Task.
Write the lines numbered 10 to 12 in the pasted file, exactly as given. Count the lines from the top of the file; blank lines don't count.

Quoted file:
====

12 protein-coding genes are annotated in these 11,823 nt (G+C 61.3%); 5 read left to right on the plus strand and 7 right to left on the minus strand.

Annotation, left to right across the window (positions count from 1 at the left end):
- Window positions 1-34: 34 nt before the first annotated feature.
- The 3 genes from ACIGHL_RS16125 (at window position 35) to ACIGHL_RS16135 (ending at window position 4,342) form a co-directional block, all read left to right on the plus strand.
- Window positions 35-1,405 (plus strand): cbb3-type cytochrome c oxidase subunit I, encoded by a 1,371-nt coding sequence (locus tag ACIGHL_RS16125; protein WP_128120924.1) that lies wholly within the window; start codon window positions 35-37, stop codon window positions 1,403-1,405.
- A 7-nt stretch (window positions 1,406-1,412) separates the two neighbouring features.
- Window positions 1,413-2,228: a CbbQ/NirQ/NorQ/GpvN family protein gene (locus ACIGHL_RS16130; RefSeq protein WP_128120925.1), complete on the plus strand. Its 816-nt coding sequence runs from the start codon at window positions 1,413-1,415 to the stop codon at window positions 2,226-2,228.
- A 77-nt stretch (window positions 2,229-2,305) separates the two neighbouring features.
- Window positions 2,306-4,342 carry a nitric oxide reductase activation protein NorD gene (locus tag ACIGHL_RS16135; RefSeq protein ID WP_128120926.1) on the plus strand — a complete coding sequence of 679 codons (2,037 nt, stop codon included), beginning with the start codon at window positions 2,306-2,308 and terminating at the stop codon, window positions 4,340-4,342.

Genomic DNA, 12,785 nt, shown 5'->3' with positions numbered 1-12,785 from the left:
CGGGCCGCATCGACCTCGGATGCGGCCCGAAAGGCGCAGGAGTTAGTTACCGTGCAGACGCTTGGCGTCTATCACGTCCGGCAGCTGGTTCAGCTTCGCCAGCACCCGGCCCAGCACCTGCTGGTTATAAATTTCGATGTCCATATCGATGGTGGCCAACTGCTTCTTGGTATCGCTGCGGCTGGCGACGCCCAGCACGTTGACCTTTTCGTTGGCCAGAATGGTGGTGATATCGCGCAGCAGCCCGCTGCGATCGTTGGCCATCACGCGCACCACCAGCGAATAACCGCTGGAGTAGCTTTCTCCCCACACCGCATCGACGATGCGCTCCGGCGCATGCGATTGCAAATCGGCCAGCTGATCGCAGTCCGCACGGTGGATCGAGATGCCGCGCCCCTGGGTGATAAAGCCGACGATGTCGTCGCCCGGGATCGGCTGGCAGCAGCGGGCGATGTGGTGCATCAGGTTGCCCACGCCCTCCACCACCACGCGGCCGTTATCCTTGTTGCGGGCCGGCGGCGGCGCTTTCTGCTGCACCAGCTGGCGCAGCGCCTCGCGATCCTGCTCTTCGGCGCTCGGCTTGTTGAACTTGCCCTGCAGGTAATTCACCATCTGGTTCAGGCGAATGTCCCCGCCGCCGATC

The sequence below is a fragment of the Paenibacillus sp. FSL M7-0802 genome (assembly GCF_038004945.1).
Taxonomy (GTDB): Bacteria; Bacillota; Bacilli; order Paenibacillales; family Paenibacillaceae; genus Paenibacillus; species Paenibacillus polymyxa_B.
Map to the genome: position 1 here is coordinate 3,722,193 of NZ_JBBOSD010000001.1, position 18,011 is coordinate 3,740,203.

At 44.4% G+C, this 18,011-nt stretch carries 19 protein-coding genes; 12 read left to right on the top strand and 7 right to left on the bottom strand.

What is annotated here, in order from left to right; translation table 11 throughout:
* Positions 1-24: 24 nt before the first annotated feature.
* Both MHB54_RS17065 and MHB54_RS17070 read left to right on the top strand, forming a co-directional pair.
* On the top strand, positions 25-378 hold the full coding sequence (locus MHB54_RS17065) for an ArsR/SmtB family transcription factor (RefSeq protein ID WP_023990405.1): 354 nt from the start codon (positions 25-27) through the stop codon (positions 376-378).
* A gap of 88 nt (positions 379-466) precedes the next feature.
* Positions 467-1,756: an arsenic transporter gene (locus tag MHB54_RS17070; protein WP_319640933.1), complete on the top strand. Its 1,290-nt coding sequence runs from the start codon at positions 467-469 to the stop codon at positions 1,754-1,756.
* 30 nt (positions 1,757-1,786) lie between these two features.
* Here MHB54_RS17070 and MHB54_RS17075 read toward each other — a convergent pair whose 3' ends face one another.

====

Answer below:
Genomic DNA, 12,785 nt, shown 5'->3' with positions numbered 1-12,785 from the left:
CGGGCCGCATCGACCTCGGATGCGGCCCGAAAGGCGCAGGAGTTAGTTACCGTGCAGACGCTTGGCGTCTATCACGTCCGGCAGCTGGTTCAGCTTCGCCAGCACCCGGCCCAGCACCTGCTGGTTATAAATTTCGATGTCCATATCGATGGTGGCCAACTGCTTCTTGGTATCGCTGCGGCTGGCGACGCCCAGCACGTTGACCTTTTCGTTGGCCAGAATGGTGGTGATATCGCGCAGCAGCCCGCTGCGATCGTTGGCCATCACGCGCACCACCAGCGAATAACCGCTGGAGTAGCTTTCTCCCCACACCGCATCGACGATGCGCTCCGGCGCATGCGATTGCAAATCGGCCAGCTGATCGCAGTCCGCACGGTGGATCGAGATGCCGCGCCCCTGGGTGATAAAGCCGACGATGTCGTCGCCCGGGATCGGCTGGCAGCAGCGGGCGATGTGGTGCATCAGGTTGCCCACGCCCTCCACCACCACGCGGCCGTTATCCTTGTTGCGGGCCGGCGGCGGCGCTTTCTGCTGCACCAGCTGGCGCAGCGCCTCGCGATCCTGCTCTTCGGCGCTCGGCTTGTTGAACTTGCCCTGCAGGTAATTCACCATCTGGTTCAGGCGAATGTCCCCGCCGCCGATC

The sequence below is a fragment of the Paenibacillus sp. FSL M7-0802 genome (assembly GCF_038004945.1).